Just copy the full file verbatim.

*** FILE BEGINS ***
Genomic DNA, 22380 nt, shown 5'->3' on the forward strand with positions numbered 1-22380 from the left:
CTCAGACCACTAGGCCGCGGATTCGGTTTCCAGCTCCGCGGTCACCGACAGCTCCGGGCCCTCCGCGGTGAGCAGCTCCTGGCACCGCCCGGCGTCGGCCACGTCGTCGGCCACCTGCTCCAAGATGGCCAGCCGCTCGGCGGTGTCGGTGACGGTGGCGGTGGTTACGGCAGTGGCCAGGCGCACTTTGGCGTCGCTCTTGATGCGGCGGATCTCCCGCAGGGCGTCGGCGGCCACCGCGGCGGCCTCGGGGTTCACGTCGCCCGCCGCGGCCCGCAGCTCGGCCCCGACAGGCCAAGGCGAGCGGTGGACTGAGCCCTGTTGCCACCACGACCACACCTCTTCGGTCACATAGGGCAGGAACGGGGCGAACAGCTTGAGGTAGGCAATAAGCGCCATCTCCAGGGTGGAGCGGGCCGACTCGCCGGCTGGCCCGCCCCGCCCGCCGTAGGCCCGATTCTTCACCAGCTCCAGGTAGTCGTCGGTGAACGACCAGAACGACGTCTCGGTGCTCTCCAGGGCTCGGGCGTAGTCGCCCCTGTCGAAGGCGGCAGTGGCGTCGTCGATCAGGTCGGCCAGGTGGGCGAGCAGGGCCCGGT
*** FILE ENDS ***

Genomic DNA, 22380 nt, shown 5'->3' on the forward strand with positions numbered 1-22380 from the left:
CTCAGACCACTAGGCCGCGGATTCGGTTTCCAGCTCCGCGGTCACCGACAGCTCCGGGCCCTCCGCGGTGAGCAGCTCCTGGCACCGCCCGGCGTCGGCCACGTCGTCGGCCACCTGCTCCAAGATGGCCAGCCGCTCGGCGGTGTCGGTGACGGTGGCGGTGGTTACGGCAGTGGCCAGGCGCACTTTGGCGTCGCTCTTGATGCGGCGGATCTCCCGCAGGGCGTCGGCGGCCACCGCGGCGGCCTCGGGGTTCACGTCGCCCGCCGCGGCCCGCAGCTCGGCCCCGACAGGCCAAGGCGAGCGGTGGACTGAGCCCTGTTGCCACCACGACCACACCTCTTCGGTCACATAGGGCAGGAACGGGGCGAACAGCTTGAGGTAGGCAATAAGCGCCATCTCCAGGGTGGAGCGGGCCGACTCGCCGGCTGGCCCGCCCCGCCCGCCGTAGGCCCGATTCTTCACCAGCTCCAGGTAGTCGTCGGTGAACGACCAGAACGACGTCTCGGTGCTCTCCAGGGCTCGGGCGTAGTCGCCCCTGTCGAAGGCGGCAGTGGCGTCGTCGATCAGGTCGGCCAGGTGGGCGAGCAGGGCCCGGT